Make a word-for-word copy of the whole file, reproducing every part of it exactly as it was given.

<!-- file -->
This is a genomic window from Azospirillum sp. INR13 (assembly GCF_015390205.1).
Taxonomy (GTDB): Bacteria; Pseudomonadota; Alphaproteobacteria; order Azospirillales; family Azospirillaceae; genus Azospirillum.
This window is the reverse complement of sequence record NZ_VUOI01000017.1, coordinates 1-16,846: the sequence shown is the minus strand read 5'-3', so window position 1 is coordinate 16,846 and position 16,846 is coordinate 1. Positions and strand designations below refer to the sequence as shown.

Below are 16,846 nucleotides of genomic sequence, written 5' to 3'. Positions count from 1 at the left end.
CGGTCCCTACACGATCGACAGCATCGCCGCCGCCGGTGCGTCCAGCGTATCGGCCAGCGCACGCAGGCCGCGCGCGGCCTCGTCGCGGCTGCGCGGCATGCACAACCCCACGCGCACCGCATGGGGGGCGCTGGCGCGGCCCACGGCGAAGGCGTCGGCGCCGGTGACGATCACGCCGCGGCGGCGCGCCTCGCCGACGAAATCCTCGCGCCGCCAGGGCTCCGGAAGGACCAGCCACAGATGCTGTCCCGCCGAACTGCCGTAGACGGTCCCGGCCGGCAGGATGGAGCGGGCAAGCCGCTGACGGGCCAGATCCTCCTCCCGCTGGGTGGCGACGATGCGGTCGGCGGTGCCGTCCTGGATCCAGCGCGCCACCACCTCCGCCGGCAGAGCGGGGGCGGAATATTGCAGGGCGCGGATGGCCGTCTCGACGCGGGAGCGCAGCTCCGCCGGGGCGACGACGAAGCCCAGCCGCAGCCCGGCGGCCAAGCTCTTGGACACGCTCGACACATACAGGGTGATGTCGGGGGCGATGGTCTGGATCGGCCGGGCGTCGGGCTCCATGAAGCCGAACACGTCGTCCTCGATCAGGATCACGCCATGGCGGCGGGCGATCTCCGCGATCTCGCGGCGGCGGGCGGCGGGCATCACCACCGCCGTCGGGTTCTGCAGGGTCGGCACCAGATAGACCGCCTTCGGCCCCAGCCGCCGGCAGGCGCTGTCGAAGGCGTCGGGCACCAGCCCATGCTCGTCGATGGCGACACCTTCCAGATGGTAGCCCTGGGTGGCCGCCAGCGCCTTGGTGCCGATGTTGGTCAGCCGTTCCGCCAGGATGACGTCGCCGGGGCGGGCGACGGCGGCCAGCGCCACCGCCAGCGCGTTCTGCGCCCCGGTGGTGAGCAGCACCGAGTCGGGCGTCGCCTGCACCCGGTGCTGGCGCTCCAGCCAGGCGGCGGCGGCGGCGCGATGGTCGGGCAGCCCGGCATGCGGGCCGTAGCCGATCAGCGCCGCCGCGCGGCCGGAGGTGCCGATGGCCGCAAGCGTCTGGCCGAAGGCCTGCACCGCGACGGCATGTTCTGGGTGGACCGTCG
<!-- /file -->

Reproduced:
This is a genomic window from Azospirillum sp. INR13 (assembly GCF_015390205.1).
Taxonomy (GTDB): Bacteria; Pseudomonadota; Alphaproteobacteria; order Azospirillales; family Azospirillaceae; genus Azospirillum.
This window is the reverse complement of sequence record NZ_VUOI01000017.1, coordinates 1-16,846: the sequence shown is the minus strand read 5'-3', so window position 1 is coordinate 16,846 and position 16,846 is coordinate 1. Positions and strand designations below refer to the sequence as shown.

Below are 16,846 nucleotides of genomic sequence, written 5' to 3'. Positions count from 1 at the left end.
CGGTCCCTACACGATCGACAGCATCGCCGCCGCCGGTGCGTCCAGCGTATCGGCCAGCGCACGCAGGCCGCGCGCGGCCTCGTCGCGGCTGCGCGGCATGCACAACCCCACGCGCACCGCATGGGGGGCGCTGGCGCGGCCCACGGCGAAGGCGTCGGCGCCGGTGACGATCACGCCGCGGCGGCGCGCCTCGCCGACGAAATCCTCGCGCCGCCAGGGCTCCGGAAGGACCAGCCACAGATGCTGTCCCGCCGAACTGCCGTAGACGGTCCCGGCCGGCAGGATGGAGCGGGCAAGCCGCTGACGGGCCAGATCCTCCTCCCGCTGGGTGGCGACGATGCGGTCGGCGGTGCCGTCCTGGATCCAGCGCGCCACCACCTCCGCCGGCAGAGCGGGGGCGGAATATTGCAGGGCGCGGATGGCCGTCTCGACGCGGGAGCGCAGCTCCGCCGGGGCGACGACGAAGCCCAGCCGCAGCCCGGCGGCCAAGCTCTTGGACACGCTCGACACATACAGGGTGATGTCGGGGGCGATGGTCTGGATCGGCCGGGCGTCGGGCTCCATGAAGCCGAACACGTCGTCCTCGATCAGGATCACGCCATGGCGGCGGGCGATCTCCGCGATCTCGCGGCGGCGGGCGGCGGGCATCACCACCGCCGTCGGGTTCTGCAGGGTCGGCACCAGATAGACCGCCTTCGGCCCCAGCCGCCGGCAGGCGCTGTCGAAGGCGTCGGGCACCAGCCCATGCTCGTCGATGGCGACACCTTCCAGATGGTAGCCCTGGGTGGCCGCCAGCGCCTTGGTGCCGATGTTGGTCAGCCGTTCCGCCAGGATGACGTCGCCGGGGCGGGCGACGGCGGCCAGCGCCACCGCCAGCGCGTTCTGCGCCCCGGTGGTGAGCAGCACCGAGTCGGGCGTCGCCTGCACCCGGTGCTGGCGCTCCAGCCAGGCGGCGGCGGCGGCGCGATGGTCGGGCAGCCCGGCATGCGGGCCGTAGCCGATCAGCGCCGCCGCGCGGCCGGAGGTGCCGATGGCCGCAAGCGTCTGGCCGAAGGCCTGCACCGCGACGGCATGTTCTGGGTGGACCGTCG